Under the influence of so many factors, as I have tried to show in the above lines (factors, whose number is by no means exhaustive), the composite product, the new frame is framed by its contents, or in short, in Derrida’s words: “”the structure of the effects of framing is such that no totalisation of the border is even possible. Frames are always framed”” (p.112, (2)).

The new frame of the frame (which now becomes the new text to be framed), we should remember, is called in by a certain lacunary quality of the text. But what is lack, and on what does the lack depend? This lack, which “”cannot be determined, localized, situated, arrested inside or outside before the framing, is simultaneously both product and production of the frame”” (p.71, (1)).

The supplementary work is needed, and in this case from the two meanings of the word supplement  - the first as the addition of something to an already complete entity, and the second as the making good of an insufficiency – the second is employed (Derrida, Of Grammatology, 1976, pp.141-164, (3)).

For example, if any parergon  is only added on by virtue of an internal lack in the system to which it is added we have the case (one example among others) of the parergon of Religion: the parergon intervenes in the inside “”only to the extent that the inside is lacking””. “”Conscious of its impotence to satisfy its moral need””, reason had recourse to the parergon, “”to grace, to mystery, to miracles”” (p.56, (1)).

“”This additive, to be sure, is threatening. Its use is critical. It involves a risk and exacts a price the theory of which is elaborated. To each parergon of Religion there is a corresponding damage, a detriment and the four classes of dangers will correspond to the four types of parergon:

 i) for the would-be internal experience (effects of grace), there is fanaticism;

ii) for the would-be external experience (miracles), there is superstition

iii) for the would-be insight of the understanding into the supernatural order there is illuminism;

iv) for the would-be actions on the supernatural (means of grace), there is thaumaturgy.””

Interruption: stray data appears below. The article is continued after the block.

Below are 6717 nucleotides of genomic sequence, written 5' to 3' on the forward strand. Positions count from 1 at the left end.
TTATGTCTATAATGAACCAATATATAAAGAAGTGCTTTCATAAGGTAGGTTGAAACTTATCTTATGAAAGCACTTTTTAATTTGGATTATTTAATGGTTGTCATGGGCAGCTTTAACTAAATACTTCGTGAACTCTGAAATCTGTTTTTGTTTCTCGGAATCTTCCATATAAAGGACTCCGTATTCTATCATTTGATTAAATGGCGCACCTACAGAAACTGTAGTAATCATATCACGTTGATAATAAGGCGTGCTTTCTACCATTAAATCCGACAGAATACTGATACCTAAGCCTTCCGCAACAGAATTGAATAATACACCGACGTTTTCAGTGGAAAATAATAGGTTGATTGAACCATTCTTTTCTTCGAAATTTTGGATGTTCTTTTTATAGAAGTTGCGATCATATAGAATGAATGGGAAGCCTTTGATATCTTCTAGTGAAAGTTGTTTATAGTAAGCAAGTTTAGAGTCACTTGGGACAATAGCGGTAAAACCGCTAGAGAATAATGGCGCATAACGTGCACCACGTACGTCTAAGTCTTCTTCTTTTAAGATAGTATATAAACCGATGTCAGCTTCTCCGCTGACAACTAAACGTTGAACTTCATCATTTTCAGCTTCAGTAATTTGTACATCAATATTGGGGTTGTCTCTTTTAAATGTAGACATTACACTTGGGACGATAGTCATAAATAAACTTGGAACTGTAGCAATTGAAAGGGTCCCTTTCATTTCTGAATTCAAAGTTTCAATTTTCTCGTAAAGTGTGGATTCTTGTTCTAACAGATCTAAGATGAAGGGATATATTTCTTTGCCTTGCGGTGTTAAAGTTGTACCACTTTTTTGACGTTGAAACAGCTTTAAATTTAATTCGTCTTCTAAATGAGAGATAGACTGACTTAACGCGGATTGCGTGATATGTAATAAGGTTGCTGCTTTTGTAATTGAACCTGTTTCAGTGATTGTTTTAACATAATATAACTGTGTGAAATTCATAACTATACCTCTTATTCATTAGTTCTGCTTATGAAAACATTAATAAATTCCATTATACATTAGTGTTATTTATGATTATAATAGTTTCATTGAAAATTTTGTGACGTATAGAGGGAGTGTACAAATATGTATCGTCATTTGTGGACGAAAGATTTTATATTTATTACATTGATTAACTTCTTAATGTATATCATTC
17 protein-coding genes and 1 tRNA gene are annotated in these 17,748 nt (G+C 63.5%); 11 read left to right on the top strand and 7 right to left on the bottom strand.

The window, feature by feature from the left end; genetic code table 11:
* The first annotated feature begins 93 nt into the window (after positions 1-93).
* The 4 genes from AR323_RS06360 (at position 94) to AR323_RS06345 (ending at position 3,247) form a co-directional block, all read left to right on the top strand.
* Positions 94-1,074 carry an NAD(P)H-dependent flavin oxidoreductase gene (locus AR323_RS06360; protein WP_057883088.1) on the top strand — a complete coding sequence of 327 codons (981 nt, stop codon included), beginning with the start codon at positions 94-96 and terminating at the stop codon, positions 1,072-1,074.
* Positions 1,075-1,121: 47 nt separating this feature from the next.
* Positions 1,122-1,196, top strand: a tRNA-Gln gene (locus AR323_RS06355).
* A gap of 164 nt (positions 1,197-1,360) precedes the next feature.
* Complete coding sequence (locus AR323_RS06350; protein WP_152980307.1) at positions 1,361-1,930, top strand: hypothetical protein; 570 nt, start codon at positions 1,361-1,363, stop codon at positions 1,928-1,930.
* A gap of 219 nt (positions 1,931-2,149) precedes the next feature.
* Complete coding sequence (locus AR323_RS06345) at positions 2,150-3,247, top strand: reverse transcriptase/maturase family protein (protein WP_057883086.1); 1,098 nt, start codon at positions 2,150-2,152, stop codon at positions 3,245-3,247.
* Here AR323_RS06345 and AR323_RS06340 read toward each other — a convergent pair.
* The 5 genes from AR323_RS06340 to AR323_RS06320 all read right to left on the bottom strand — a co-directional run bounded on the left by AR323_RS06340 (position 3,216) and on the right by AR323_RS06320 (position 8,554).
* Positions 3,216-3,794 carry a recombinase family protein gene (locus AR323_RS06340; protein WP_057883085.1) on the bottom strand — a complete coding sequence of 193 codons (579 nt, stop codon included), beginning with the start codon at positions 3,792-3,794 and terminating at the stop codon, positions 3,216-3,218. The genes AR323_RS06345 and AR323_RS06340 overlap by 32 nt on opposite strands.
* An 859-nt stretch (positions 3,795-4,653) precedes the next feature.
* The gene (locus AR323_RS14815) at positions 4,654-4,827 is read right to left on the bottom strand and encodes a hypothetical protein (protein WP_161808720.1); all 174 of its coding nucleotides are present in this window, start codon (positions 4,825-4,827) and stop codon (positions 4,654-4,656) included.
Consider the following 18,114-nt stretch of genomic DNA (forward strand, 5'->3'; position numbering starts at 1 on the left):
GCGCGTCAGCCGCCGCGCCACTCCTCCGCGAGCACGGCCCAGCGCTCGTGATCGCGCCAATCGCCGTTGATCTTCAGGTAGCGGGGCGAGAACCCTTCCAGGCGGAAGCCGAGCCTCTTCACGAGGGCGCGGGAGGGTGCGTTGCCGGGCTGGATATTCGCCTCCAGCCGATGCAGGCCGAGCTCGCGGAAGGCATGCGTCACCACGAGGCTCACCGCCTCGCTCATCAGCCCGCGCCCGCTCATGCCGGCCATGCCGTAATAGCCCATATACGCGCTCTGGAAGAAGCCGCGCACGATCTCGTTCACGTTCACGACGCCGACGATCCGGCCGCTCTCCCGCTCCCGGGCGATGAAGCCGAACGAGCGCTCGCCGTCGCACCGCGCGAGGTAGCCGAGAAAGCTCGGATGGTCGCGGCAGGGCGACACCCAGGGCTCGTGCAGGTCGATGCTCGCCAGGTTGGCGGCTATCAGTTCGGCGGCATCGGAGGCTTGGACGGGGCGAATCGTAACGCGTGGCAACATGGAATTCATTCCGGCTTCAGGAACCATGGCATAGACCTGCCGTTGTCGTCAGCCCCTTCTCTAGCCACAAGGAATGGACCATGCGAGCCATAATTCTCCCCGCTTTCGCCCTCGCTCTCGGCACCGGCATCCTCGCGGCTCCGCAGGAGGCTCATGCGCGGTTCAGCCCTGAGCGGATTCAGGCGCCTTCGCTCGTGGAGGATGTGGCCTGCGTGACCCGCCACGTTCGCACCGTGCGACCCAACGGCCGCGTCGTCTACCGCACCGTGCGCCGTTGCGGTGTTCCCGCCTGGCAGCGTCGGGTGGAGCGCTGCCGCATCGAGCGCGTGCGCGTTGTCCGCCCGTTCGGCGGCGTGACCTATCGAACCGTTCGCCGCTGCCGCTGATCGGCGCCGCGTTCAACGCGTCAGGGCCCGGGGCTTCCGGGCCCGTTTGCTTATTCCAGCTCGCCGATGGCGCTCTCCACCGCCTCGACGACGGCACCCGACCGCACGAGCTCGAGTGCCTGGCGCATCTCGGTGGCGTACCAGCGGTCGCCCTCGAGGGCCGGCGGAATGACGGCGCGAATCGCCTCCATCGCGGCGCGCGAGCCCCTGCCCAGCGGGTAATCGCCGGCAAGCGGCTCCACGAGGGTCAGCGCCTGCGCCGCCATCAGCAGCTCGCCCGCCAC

For the first sense of the supplement (as the addition of something to an already complete entity), as a surplus, as an ornament, which means “”that which is not internal or intrinsic, as an integral part, to the total representation of the object but which belongs to it only in an extrinsic way”” (p.57, (1)), Derrida brings the example of “”the clothing on statues””.

Yet, as Derrida observes “”there is no natural frame”” (p.81, (1)), it only proceeds from us. The frame is neither part of the given object of attention nor apart from it, because it has no stable existence or location independent of the interpretive act (or framing) which constitutes it: “”There is frame, but the frame does not exist”” (p.81, (1)).

The interpretive act (or framing) involves a double processing:

i) building up a composite meaning on the basis of our perception of its component parts, a process which is called “”bottom-up”” (p.70, (2)), and

ii) processing on the basis of expectation – for example, experiments show that only a small part of a visual scene is actually perceived by a viewer, the gaps being filled in – sometimes incorrectly – on the basis of expectations derived from previous experience, a reason to say that “”all perception is already an act of interpretation”” (p.7, (2)), assumptions and prior knowledge brought to the text by the interpreter, process which is called “”top-down”” (p.70, (2)).

In the real world, as opposed to the world of artificial intelligence (computers), the comprehension of texts does not occur in the socio-cultural vacuum of white room experimentation, nor is meaning making a simple, one-way process. The meaning we produce is the result of interactions between what are called Extratextual, Intratextual, Circumtextual and Intertextual framings. Whatever we read, we frame extratextually by drawing on our accumulated knowledge of the world, both experiential and textually mediated. By contrast, what is called intratextual, occurs when we pay attention to the way in which the flow of words within (intra) the text is affected by subdivisional or other internal framing devices (for example, in the case of a group of words within two commas we can say that the two commas constitute a frame for that specific group of words, and so on). In addition, our reading of a text can be framed for us by the circumtextual features of its material presentation and location in space. All texts, whether verbal or visual, rely on intertextual framing, being intelligible only by reference to prior texts.